Because the reader is looking for search results that nail their query. If their query is personal injury lawyers, they may go to that result over others.
BUT – it depends on whether that result satisfies their intent and what they really are searching for.
If your meta description satisfies their intent better than any other result that appears, then you have just won the battle to attaining their attention enough to click on that result.
Part of that battle includes adding keywords that Google is most likely to highlight when displaying your results for that search query.
Take Advantage of Trending Social Headlines to Craft Your Description
As a connoisseur of social media, you’re most likely on the up and up in your industry when it comes to identifying exactly what’s trending, and what isn’t passing muster for your audience.
Following influencer accounts and industry firms should already be a part of your strategy.
Taking it a step further, assessing what’s currently trending in terms of topics, and basing your meta description’s phrasing on that can help nail down what may be best for your brand.
Don’t fall into a rut.
When you write meta descriptions for a living, it can be easy to fall into a rut. You know the kind – the kind of rut that causes you to write the same meta descriptions day in and day out.
The best way to cure this kind of rut is to practice your ABCs on a daily, weekly, or monthly (for some industries) basis:
Always Be Crafting.
Also, the ABRs:
Always Be Researching.
Research new industry trends, research what’s working and what’s not, and above all – practice, practice, practice.
Make Your Meta Description Specific
Generalized meta descriptions and hollow phrases such as “best widgets” and other sales speak is usually something that can turn off prospecting customers.
It is important to inspire confidence, the confidence that your result is something that will satisfy their user intent for the query.
You want to speak about what your readers are really after, not attempting to persuade them into your own sales funnel.
Refreshing Your Meta Descriptions on Older Content
When you have stale content on a website, it can be a boon for the site if you refresh your meta descriptions. This can be a great way to get new traction on older pages.
Also, by refreshing your meta descriptions, it is possible to get more traction from social media as a result. You can re-share and grab more visibility from older posts if you perform a systematic refresh of all of your meta descriptions.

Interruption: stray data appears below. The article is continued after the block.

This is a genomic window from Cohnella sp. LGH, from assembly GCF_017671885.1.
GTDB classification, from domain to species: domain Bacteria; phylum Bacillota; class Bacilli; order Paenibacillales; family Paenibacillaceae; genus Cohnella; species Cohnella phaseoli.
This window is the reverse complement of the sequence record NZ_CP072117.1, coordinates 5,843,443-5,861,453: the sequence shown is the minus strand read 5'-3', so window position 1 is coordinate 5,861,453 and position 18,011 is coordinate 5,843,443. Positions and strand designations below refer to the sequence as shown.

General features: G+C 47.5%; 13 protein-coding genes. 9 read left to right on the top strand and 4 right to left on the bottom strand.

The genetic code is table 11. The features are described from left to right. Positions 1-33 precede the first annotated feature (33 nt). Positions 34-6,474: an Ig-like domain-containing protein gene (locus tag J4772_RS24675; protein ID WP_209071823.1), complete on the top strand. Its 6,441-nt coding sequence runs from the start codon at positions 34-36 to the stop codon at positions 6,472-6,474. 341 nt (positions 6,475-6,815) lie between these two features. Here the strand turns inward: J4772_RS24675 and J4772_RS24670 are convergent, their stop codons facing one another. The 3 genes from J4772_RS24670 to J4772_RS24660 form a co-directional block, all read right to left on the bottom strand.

Examples of Great Meta Descriptions
So what does a great meta description look like?
Here are a few examples:
- “Did you know that pain and suffering are very real to the victim in a personal injury case? Learn more from our personal injury attorneys in this latest blog post.”
- “By thinking clearly about your needs, it is possible to find a computer that will help you do all the things you currently love, and more. Our technicians explain.”
- “When you are looking for the right widget, we can help. Our widget technicians can help you with anything. These are the things you should look out for in widgets.”
Not every meta description type will work well for each industry. This is where testing, assessing your results, and making changes based on those results come in.
Tailor your meta description to the website, and down to the page that is designed for your users. And always keep in mind user intent while integrating the above-discussed optimizations.
Optimizing Meta Descriptions Requires Striking a Balance
All of this has to be done while also observing character limits, including power calls to action in the meta description, observing proper branding and tone of voice, and also including targeted optimizations for specific pages.
It is a delicate balance that must be maintained while also interweaving common SEO elements.
Go forth, our young padawan, and make us proud with your meta descriptions.
Featured Image Credit: Paulo Bobita